"We Could've Had the Moon" (July 13, 2011)

I do not normally choose to appropriate images when I can draw instead, but once I’d searched for photo references of Afghanistan and the Moon the similarity between them was too hilarious not to use actual photos. You would only have assumed that my drawings were unfair exaggerations.

Last week the cover article in The Economist was “The End of the Space Age.” Regular readers of The Pain know that the author is a serious weenie when it comes to space exploration, and the last flight of the U.S. shuttle program, currently in progress, saddens me. Not that I was ever all that excited about the shuttle, except for the time when I personally saw a launch, but after this one lands, for the first time since the fifties, America will be without a manned space program. We’ll now be hitching rides with the Russians to the space station, a more humiliating situation than which is hard to envision. By dispiriting coincidence, we're approaching July 20th, the 42nd anniversary of the moon landing. It now looks like 1969 may have been the high water mark of America as a scientific and technological power.

I was talking about this depressing turn of events last Friday at a somewhat misnamed happy hour with my friend Ellen, who just about slumped forward to the point where her forehead was touching the icy rim of her martini glass, so demoralized was she over the prospect of the end of America’s space program, with all it symbolized—the ebbing of American optimism and enterprise, our supremacy in science and technology, the inexorable decline of the country. “And all because we couldn’t get our shit together to tax rich people and quit fighting expensive wars,” she said. Which gave me the idea for this cartoon.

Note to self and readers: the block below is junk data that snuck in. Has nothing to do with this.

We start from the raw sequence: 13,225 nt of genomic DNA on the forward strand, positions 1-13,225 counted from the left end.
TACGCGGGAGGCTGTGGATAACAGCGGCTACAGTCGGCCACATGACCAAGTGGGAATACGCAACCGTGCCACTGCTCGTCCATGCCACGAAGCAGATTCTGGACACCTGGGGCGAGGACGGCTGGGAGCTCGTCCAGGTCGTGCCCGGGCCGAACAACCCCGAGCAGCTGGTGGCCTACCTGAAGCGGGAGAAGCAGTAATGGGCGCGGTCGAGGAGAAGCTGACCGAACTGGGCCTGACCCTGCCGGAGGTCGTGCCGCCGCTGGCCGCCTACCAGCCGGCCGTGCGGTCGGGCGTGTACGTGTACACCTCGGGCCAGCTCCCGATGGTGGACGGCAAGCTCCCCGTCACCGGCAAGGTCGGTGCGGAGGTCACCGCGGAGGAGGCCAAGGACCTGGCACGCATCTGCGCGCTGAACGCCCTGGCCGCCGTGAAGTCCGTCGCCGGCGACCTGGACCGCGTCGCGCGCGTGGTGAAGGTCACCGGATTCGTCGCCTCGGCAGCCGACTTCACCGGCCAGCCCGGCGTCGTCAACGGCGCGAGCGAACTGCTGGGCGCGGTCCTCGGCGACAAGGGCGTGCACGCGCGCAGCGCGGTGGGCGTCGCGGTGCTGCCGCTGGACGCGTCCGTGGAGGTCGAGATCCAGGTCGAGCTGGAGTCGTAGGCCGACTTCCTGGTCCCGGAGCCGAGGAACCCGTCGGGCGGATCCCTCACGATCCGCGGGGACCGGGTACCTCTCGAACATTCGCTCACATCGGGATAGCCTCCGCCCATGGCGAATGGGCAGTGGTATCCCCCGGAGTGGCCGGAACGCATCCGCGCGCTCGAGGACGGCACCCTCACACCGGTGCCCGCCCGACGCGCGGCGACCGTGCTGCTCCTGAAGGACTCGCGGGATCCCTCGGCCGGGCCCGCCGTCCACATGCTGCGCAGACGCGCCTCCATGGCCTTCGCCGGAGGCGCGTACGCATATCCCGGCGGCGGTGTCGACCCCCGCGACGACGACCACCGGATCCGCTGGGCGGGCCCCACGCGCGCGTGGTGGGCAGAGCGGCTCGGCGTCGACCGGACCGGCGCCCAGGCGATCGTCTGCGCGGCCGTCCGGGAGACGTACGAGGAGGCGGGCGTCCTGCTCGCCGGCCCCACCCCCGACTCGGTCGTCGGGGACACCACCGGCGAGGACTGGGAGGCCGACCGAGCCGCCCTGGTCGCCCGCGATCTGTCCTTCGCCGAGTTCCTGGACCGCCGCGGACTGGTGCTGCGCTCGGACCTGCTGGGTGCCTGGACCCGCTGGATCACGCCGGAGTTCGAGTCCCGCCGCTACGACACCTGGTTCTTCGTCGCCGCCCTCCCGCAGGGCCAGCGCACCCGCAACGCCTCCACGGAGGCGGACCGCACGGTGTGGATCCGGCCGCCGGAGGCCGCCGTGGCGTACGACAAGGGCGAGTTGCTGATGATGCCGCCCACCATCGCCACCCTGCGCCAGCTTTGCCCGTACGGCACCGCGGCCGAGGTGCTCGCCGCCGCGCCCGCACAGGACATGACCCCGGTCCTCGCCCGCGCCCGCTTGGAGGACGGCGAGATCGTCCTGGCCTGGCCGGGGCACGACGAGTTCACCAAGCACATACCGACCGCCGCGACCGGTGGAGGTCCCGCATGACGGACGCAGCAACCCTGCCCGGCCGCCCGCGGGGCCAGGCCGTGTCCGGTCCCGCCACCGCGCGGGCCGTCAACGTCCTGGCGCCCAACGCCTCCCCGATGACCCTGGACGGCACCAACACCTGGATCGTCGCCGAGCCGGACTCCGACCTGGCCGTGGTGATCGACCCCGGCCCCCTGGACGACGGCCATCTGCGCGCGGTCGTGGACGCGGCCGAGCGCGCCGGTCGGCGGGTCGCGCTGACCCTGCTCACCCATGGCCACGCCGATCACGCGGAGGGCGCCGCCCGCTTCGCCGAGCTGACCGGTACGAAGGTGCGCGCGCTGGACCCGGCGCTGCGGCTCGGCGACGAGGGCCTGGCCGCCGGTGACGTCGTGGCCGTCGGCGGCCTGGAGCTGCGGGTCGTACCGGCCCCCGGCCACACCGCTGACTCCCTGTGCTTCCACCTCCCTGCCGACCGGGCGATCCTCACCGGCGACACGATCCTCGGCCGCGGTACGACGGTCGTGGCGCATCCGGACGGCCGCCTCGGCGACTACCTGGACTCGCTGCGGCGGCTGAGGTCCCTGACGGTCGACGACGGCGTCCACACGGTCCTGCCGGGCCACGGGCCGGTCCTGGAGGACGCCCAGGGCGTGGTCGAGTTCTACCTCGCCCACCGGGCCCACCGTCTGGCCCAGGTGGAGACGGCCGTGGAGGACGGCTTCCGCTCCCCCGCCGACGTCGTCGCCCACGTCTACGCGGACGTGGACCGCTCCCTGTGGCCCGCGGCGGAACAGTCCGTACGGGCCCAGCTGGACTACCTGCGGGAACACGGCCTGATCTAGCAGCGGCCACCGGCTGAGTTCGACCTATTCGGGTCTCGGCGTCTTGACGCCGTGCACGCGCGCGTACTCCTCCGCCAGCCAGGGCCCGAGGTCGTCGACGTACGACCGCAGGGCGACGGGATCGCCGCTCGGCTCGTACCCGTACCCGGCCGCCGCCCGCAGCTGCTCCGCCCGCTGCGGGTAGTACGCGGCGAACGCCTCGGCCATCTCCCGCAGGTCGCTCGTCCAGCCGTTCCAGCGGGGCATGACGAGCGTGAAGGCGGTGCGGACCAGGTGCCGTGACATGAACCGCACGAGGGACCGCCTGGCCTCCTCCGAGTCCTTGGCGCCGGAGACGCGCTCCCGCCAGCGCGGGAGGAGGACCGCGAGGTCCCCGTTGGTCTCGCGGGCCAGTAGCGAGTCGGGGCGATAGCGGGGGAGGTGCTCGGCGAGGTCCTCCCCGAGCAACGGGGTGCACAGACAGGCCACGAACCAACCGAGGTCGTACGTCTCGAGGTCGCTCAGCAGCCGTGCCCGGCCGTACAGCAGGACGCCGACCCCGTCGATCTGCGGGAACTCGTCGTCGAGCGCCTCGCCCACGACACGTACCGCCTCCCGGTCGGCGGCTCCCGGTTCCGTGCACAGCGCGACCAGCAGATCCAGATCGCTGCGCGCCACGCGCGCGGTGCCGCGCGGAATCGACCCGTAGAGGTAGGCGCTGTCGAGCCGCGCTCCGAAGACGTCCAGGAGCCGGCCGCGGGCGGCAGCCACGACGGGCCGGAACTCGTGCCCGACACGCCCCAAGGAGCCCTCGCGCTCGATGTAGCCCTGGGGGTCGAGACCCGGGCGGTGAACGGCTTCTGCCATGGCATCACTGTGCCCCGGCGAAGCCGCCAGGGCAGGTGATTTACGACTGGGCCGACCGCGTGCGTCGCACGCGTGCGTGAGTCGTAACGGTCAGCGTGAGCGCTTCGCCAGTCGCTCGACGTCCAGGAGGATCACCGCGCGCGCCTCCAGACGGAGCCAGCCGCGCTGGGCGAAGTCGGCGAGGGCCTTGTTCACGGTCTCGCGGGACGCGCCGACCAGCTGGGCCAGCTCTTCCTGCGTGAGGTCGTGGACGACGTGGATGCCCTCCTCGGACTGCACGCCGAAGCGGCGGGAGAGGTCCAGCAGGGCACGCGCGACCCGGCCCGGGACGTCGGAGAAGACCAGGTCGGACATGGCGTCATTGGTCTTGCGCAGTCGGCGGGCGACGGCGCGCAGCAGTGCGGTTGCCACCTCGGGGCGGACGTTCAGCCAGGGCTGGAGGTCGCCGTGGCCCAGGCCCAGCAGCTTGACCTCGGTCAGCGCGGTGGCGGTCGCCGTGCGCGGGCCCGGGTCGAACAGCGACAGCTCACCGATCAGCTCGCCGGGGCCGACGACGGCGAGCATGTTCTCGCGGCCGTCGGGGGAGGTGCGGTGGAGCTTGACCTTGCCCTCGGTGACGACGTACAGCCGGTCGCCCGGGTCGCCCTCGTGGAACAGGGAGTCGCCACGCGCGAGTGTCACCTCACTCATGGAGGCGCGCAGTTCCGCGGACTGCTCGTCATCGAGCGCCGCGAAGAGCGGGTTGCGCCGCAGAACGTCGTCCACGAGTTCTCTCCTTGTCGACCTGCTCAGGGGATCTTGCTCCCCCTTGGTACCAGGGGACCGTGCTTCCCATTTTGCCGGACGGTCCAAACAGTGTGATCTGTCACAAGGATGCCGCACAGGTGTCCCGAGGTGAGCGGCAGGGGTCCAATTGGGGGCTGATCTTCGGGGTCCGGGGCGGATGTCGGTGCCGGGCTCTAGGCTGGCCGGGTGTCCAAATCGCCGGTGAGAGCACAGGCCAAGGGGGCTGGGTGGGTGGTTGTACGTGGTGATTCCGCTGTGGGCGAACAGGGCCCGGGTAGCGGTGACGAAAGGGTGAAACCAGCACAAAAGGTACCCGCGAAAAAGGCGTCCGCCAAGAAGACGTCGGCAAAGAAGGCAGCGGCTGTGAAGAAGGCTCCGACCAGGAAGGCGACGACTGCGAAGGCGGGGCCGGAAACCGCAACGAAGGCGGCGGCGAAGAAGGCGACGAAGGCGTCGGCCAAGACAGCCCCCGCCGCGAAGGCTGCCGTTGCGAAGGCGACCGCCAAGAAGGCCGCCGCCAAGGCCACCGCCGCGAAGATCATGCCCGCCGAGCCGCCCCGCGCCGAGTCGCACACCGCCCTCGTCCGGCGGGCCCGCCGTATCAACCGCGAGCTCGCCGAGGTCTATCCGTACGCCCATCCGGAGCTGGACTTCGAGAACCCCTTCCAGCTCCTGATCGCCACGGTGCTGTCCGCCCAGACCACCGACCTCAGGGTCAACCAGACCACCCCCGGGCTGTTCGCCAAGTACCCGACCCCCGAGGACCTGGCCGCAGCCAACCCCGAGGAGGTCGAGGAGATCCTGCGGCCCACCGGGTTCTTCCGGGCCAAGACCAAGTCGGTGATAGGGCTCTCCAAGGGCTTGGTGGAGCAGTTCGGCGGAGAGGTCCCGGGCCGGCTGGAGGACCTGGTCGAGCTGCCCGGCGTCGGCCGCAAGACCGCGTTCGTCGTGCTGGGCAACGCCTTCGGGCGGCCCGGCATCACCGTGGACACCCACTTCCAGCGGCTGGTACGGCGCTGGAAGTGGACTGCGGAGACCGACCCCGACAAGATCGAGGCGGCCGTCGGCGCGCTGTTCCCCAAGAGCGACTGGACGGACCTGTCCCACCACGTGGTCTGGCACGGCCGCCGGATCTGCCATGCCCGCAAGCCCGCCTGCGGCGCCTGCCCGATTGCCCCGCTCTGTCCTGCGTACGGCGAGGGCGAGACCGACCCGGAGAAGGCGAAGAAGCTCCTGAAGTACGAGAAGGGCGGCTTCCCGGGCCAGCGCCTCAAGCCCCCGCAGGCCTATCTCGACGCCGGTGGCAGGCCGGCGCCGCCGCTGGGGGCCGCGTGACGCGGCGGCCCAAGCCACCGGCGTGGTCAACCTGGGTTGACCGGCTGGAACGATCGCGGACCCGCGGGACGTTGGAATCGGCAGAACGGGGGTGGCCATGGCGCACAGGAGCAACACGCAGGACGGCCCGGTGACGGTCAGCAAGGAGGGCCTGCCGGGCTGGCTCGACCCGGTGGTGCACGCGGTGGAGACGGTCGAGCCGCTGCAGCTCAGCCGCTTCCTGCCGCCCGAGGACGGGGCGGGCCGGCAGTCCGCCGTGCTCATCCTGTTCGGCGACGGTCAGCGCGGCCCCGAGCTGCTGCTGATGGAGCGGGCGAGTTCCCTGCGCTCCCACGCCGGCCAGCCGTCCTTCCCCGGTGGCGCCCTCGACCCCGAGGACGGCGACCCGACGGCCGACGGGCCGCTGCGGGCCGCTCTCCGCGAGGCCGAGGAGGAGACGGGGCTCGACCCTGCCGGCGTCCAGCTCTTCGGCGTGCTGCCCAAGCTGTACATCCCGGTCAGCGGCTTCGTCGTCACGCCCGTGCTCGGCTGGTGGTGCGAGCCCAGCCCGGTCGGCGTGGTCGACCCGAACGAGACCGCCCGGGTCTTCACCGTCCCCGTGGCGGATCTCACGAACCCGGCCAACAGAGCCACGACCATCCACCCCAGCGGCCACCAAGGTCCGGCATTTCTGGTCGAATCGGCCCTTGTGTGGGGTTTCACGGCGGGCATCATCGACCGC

I know a lot of people will raise the objection that the space program is a pretty frivolous and costly enterprise; shouldn’t we be spending that money on health care/education/poverty, etc.? To these well-meaning people, who do make a valid point, I would respectfully submit that you please go take a flying leap off a low-gravity planetoid. We weren’t ever going to spend that money on health care/education/poverty, etc. because no one in power in this country actually cares about those things. And as long as we’re not going to spend it on that stuff, why not spend it on science? So what if manned space exploration is frivolous? It’s harmless and beautiful and inspiring. It contributes to human knowledge and elevates our estimation of our own species. At least it’s not lethal. The Department of Defense, on which we blow a fifth of our Federal budget, is a gigantic and inefficient engine designed to kill people. So how come we always hear this argument made against the space program instead of the military? It’s like picking a fight with the class geek instead of the class bully. As my instructive chart shows, we’ve blown like three times more accomplishing it’s not clear exactly what in Afghanistan than we spent putting men on the Moon. I am not even counting Iraq, for the cost of which we could probably build a floating pleasure-dome on Io. So how about knock it off with the why-are-we-spending-this-money-on-space horseshit already and do something useful with your pipsqueak pious outrage instead?

So this is the future we’ve chosen: instead of colonies on the Moon or Mars, sandbag bunkers in Afghanistan and concrete fortifications in Iraq. Instead of soaring upward and outward, we’re hunkering down with ammo. The new generation of consumer toys that mostly just lets us pursue the same tawdry old primate pastimes of bragging, gossip and getting off are pretty chintzy consolations for the promise of new worlds reneged on. So okay, we can find out whether that old PSA about lead poison that gave us nightmares as kids is on YouTube yet, or get back in touch with our middle school crushes on Facebook. That’s cool, I guess. But we could have walked on Mars.

I do think human beings will go back to space--if not our civilization, then the next one, after another thousand-year interregnum or so. When they get to the Sea of Tranquility, they’ll find a curious artifact there--a plastic dime-store flag mounted on a telescoping pole. Not far away there's a plaque. Who knows whether they'll even be able to read the language inscribed on it: We Came in Peace for All Mankind.


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